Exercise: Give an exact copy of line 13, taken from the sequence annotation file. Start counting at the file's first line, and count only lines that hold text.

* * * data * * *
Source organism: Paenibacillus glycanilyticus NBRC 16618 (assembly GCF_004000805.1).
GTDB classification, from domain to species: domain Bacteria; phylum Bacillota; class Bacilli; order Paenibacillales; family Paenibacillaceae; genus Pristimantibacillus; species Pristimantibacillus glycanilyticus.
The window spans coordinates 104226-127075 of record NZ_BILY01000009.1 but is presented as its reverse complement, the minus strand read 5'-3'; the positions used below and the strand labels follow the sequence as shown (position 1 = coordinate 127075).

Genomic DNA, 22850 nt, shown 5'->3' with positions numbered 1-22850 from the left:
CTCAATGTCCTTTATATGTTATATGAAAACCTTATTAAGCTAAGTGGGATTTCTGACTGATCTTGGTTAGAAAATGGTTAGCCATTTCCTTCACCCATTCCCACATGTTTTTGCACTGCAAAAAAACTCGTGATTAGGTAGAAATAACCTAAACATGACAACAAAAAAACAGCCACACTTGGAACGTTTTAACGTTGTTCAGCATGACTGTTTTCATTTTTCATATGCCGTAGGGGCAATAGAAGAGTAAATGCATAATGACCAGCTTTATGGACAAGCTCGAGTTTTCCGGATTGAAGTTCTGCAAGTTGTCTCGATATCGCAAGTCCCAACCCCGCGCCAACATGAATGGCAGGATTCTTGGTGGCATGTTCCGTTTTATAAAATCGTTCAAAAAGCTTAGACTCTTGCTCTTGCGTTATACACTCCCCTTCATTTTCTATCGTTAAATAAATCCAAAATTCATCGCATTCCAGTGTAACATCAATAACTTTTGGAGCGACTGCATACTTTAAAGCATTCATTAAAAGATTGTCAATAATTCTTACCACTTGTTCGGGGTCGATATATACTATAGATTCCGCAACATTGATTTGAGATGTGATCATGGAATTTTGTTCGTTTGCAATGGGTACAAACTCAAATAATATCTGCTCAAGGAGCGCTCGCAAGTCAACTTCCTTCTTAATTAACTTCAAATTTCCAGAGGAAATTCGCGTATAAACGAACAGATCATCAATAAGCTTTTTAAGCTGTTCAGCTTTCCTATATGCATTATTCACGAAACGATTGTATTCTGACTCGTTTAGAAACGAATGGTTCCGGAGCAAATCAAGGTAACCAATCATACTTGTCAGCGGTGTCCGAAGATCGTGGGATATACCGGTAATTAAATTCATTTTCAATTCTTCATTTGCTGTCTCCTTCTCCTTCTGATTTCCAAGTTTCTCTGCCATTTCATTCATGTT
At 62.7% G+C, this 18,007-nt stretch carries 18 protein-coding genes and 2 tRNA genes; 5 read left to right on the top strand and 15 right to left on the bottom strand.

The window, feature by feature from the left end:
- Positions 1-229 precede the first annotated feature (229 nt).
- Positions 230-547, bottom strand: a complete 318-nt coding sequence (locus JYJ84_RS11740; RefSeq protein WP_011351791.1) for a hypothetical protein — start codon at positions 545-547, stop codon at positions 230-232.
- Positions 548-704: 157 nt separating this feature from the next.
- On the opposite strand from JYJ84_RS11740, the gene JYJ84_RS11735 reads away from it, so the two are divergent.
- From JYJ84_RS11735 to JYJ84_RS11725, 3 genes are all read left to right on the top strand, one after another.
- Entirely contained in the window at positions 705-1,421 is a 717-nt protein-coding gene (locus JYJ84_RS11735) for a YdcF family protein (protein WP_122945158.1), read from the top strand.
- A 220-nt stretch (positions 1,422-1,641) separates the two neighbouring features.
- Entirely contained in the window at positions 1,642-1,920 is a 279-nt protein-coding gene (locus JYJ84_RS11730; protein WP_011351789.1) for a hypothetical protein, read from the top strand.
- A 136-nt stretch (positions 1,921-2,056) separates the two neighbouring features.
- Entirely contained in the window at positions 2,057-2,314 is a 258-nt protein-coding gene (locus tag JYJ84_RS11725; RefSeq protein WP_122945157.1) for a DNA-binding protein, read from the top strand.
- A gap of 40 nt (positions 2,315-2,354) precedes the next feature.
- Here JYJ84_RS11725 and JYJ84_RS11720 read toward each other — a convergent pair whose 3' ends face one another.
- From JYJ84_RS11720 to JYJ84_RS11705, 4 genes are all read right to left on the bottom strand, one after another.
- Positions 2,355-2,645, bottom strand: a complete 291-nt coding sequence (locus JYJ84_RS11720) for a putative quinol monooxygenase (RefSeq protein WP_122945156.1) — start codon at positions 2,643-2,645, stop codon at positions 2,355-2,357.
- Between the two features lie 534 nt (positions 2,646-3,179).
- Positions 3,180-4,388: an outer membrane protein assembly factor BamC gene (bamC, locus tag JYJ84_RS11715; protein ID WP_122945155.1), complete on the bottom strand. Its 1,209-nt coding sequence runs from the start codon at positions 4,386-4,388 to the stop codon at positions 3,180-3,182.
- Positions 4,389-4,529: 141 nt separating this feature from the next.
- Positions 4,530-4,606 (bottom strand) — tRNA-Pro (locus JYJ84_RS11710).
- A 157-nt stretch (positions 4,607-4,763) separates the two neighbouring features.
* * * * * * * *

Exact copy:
- Entirely contained in the window at positions 705-1,421 is a 717-nt protein-coding gene (locus JYJ84_RS11735) for a YdcF family protein (protein WP_122945158.1), read from the top strand.